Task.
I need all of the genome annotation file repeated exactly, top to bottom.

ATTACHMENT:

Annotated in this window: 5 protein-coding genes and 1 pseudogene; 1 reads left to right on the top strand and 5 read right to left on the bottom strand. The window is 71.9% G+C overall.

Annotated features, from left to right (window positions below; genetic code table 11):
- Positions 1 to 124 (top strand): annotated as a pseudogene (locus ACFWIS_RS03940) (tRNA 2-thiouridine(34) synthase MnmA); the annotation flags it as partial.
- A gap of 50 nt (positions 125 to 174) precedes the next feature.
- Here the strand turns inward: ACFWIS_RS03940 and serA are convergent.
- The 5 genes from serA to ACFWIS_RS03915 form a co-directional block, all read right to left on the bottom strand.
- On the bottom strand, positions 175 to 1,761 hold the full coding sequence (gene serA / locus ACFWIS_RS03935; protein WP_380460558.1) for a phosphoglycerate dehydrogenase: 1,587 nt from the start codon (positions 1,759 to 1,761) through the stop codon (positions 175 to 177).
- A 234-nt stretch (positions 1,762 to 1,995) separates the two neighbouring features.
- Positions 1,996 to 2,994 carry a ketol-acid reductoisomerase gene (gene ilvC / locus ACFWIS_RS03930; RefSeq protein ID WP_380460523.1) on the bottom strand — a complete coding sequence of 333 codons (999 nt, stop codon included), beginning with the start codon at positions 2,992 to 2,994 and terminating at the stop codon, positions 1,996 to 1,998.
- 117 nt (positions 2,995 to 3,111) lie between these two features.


Annotated in this window: 5 protein-coding genes and 1 pseudogene; 1 reads left to right on the top strand and 5 read right to left on the bottom strand. The window is 71.9% G+C overall.

Annotated features, from left to right (window positions below; genetic code table 11):
- Positions 1 to 124 (top strand): annotated as a pseudogene (locus ACFWIS_RS03940) (tRNA 2-thiouridine(34) synthase MnmA); the annotation flags it as partial.
- A gap of 50 nt (positions 125 to 174) precedes the next feature.
- Here the strand turns inward: ACFWIS_RS03940 and serA are convergent.
- The 5 genes from serA to ACFWIS_RS03915 form a co-directional block, all read right to left on the bottom strand.
- On the bottom strand, positions 175 to 1,761 hold the full coding sequence (gene serA / locus ACFWIS_RS03935; protein WP_380460558.1) for a phosphoglycerate dehydrogenase: 1,587 nt from the start codon (positions 1,759 to 1,761) through the stop codon (positions 175 to 177).
- A 234-nt stretch (positions 1,762 to 1,995) separates the two neighbouring features.
- Positions 1,996 to 2,994 carry a ketol-acid reductoisomerase gene (gene ilvC / locus ACFWIS_RS03930; RefSeq protein ID WP_380460523.1) on the bottom strand — a complete coding sequence of 333 codons (999 nt, stop codon included), beginning with the start codon at positions 2,992 to 2,994 and terminating at the stop codon, positions 1,996 to 1,998.
- 117 nt (positions 2,995 to 3,111) lie between these two features.